Sergei Shelin Novoe Vremya, No. 5, February 1, 2001, p. 7

It seems that Putin’s hand, considered a strong hand by both supporters and opponents, has wavered. Last year, it never occurred to anyone that the regime might suddenly run out of energy. But a relatively mild style of managment has flourished, while real action on serious issues stagnated.

The first month of 2001 added some unusual touches to the portrait of the head of state. Everyone is talking of hesitations, indecision, and the regime being at a loss. The government’s main problems are debts to the Paris Club of creditor nations, media policy, and the president’s amendments to the Criminal Code being submitted to the Duma and then withdrawn. There is also the unexpected ease with which the regional leaders – who only recently were under severe pressure – have gained the right to three or more terms in office. It seems that Putin’s hand, considered a strong hand by both supporters and opponents, has wavered.

The president is consulting with Duma faction leaders; the president is consulting with the sports sector; the president is asking business leaders for advice businessmen for consultations… All these consultations only increase suspicions that something is wrong at the top.

Actually, Putin’s approach to government started changing before everyone noticed. His time in power can be distinctly divided into two parts: before the Kursk submarine disaster, and after.

Before the Kursk disaster, the president managed to push through some unprecedented reforms to the system of regional government, within a few months. These could be viewed as laying the administrative foundation for economic reforms in the regions. At the same time, new tax laws – more modern than the previous ones – were passed by the Duma. Also at the same time, the government was very responsible in its budget policy: almost all extra revenues from oil exports were spent on foreign debt repayments.

It looked like the start of a major and authoritative project. The arguments at that time were mostly over where the new regime would direct its energy: into modernizing the economy and the state, or stifling liberties – or both. It never occurred to anyone that the regime might suddenly run out of energy.

During the days of the Kursk submarine disaster, the public disapproved of the president’s performance for the first time. Most likely, just at the moment when the danger of losing the people’s love was the most obvious, the effort to maintain popularity changed from a routine task into an obsession. Since then, the fear of treading on any major toes has repeatedly been the major censor of the Kremlin’s decisions.

The treatment of Yeltsin’s old elite perceptibly relaxed. The pressure on regional leaders continued, mechanically; but the Kremlin started making very friendly gestures toward them, which gradually turned into fairly significant concessions. Even in Primorye (Maritime territory, Russian Far East), where the incompetence of the regional government was more than obvious, Moscow didn’t dare use its newly-acquired powers for many months.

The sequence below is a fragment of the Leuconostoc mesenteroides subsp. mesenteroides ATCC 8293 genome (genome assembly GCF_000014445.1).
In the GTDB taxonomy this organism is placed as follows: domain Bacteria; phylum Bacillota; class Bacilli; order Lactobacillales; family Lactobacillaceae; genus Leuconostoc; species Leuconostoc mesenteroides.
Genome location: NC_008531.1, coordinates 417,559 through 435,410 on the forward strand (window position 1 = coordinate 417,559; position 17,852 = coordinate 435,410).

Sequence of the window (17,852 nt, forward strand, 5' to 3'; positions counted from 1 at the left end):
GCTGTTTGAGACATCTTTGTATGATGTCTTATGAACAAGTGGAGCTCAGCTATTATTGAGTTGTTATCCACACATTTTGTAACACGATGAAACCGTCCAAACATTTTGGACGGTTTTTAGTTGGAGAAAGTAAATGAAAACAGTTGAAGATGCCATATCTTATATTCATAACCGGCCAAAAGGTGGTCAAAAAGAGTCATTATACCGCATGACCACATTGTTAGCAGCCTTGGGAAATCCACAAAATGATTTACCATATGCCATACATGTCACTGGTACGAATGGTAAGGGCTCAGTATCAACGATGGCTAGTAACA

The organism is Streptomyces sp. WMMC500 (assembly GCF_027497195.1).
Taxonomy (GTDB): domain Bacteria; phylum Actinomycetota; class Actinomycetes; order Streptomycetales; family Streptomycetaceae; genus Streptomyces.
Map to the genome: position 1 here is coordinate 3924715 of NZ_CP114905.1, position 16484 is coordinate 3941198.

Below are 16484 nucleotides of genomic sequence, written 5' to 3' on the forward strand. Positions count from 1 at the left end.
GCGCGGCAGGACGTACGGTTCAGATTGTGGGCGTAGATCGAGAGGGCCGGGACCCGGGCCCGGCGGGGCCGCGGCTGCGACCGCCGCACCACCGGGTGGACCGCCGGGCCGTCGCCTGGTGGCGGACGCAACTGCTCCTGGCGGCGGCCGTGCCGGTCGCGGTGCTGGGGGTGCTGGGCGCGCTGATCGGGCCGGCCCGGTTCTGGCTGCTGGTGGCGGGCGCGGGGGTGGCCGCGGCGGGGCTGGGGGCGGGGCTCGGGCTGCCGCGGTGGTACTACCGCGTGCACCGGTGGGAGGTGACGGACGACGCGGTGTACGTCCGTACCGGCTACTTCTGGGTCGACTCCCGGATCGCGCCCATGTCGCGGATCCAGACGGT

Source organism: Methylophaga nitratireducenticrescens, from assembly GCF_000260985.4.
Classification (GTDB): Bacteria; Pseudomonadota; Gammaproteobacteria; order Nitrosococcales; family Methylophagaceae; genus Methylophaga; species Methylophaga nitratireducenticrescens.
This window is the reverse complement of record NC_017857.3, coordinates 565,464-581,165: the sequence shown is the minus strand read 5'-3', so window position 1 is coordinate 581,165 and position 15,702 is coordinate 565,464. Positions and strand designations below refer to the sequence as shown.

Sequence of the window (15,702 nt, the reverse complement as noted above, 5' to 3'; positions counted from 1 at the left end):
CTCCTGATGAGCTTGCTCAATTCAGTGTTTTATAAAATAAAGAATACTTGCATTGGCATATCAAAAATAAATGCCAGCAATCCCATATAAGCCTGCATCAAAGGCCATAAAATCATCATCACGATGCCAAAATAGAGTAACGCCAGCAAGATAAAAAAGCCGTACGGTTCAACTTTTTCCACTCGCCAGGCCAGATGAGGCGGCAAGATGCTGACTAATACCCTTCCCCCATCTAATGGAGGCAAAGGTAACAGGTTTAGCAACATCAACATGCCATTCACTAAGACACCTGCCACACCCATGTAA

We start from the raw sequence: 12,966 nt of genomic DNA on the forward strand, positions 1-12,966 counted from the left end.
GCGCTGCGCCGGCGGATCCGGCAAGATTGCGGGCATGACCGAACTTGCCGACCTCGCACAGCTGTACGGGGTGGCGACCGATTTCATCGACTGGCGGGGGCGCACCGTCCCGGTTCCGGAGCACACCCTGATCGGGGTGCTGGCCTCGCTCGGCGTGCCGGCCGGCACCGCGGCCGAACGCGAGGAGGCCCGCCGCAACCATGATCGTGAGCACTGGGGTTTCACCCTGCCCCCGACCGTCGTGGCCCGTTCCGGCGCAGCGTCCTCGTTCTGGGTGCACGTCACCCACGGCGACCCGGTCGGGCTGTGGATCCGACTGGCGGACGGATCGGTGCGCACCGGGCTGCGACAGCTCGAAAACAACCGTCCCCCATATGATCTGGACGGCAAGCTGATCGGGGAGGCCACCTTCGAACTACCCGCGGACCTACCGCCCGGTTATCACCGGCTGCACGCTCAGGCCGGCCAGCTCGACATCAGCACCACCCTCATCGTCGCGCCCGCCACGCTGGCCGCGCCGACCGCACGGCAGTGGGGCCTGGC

The only strategic action over autumn was the military reform plan – which, after all the compromises with concerned departments, seems to be so reduced and delayed that it is hard to call it a reform.

The change of approach toward big business is easy to see by the contrast between the president’s two meetings with business leaders: last summer’s historic first meeting, and the recent one. In summer, the tycoons came to meet the president like defendants coming to court to hear their sentence. In January, the head of state proposed that the tycoons should lobby for economic laws in the Duma, and called on them to bravely compete with the Cabinet – to feel free to propose their own economic ideas to the Kremlin.

First of all, this means big business has again been invited to participate in politics overtly. Secondly, it means a suggestion to business leaders that they should put more effort into winning favor with those at the top.

The only exceptions are certain media magnates who have been accused of creating a negative image of the regime: so far, they have not had a chance to benefit from the Kremlin’s new mild approach.

At the same time, the generosity of social policies is impressive. If even half of extra state revenues received from oil exports over the past year had been saved for a rainy day, rather than spent on all kinds of populist moves and demands from pressure groups, this year there would be no foreign debt problem at all.

The other side of the Kremlin’s new mildness is that it’s lost the political initiative. Previously, Putin preferred to dictate the rules of the game; now he often has to follow someone else’s rules, and react to unexpected developments. For example: the creditor nations refusing to reschedule or write off Russia’s debts; the energy crisis in Primorye; the Pavel Borodin affair; the chill in relations with Lukashenko’s Belarus; and so on. Putin’s public statements are now mostly reminiscent of Gorbachev’s style. On almost any issue, the president will say: “Yes. But if take all factors into consideration, maybe no.” Or: “No, but if we weigh everything up, it may possibly be yes.” Moreover, Putin’s views are mostly conveyed to the public by other people, who talk to Putin and then give the media their interpretation of his views.

The economic climate over the past year – unusually favorable for Russia – also provided a chance for this relatively mild style of managment to flourish, while real action on serious issues stagnated. The opportunities for this have now been used up. However, the circumstances in the coming year are very likely to be different.